Externality and Strategic Interaction in the Location Choice of Siblings under Altruism toward Parents
University of Technology Sydney (UTS)
University of New South Wales (UNSW) - ARC Centre of Excellence in Population Ageing Research (CEPAR)
February 10, 2012
UNSW Australian School of Business Research Paper No. 2012ECON15
When siblings wish for the well-being of their elderly parents, the cost of caregiving and long-term commitment creates a free-rider problem among siblings. We estimate a sequential game to investigate externality and strategic interaction among adult siblings regarding their location choice relative to their elderly parents. Using the US Health and Retirement Survey, we find a positive externality and strategic interaction. The first-mover advantage of eldest children and the prisoner's dilemma are likely to exist but their magnitudes are negligible compared with inefficiency in joint utility. Inefficiency is large in a family with an educated, widowed mother and with educated siblings who are younger (relative to parents), married, and similar to each other. Had siblings fully internalized externality and jointly maximized utility sum in 2010, 17% more parents with multiple children would have had a child nearby. Public policies that reduce children's private costs may enhance social welfare.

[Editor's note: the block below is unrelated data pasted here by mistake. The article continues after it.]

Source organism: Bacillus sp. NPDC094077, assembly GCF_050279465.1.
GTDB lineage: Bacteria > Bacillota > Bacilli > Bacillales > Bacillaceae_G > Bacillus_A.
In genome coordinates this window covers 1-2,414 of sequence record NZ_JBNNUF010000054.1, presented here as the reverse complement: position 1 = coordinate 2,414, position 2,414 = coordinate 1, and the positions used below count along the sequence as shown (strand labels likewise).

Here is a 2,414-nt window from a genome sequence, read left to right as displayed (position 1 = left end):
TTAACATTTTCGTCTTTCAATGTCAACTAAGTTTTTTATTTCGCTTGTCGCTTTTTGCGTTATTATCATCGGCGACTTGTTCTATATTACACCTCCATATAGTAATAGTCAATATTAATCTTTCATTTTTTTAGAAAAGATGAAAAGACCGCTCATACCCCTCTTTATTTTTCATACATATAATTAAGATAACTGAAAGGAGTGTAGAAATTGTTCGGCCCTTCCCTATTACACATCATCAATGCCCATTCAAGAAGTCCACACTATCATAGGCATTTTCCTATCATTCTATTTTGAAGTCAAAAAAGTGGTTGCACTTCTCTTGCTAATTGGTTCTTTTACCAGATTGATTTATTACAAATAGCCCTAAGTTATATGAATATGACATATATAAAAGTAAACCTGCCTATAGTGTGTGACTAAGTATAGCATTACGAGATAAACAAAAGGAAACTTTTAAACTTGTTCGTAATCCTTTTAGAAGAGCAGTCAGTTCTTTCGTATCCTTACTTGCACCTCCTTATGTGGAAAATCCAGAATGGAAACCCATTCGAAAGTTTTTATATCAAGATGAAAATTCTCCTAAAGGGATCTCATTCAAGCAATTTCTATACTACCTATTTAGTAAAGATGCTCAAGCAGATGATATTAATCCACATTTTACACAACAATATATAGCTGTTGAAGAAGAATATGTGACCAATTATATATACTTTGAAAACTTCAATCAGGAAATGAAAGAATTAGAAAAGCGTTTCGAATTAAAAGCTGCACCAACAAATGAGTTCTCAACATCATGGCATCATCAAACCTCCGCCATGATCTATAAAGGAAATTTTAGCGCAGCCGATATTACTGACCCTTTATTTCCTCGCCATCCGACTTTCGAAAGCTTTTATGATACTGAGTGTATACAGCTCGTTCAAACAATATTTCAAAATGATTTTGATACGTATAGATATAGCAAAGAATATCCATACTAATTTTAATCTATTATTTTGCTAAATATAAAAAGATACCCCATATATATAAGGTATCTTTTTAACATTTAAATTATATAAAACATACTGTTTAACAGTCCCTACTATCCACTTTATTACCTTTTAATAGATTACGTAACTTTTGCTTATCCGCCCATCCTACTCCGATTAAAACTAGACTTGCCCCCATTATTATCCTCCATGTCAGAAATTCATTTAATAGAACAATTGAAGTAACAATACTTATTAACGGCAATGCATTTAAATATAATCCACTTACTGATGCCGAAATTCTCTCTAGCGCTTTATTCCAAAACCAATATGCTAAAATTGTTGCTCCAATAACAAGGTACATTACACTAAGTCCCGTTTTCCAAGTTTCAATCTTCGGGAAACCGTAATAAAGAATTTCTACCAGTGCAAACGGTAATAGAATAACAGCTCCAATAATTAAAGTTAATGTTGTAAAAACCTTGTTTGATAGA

Number of Pages in PDF File: 60
Keywords: living arrangements, informal care, free-rider problem, sequential game, first-mover advantages
JEL Classification: D13, C72, D62working papers series
Date posted: February 15, 2012 ; Last revised: April 16, 2013
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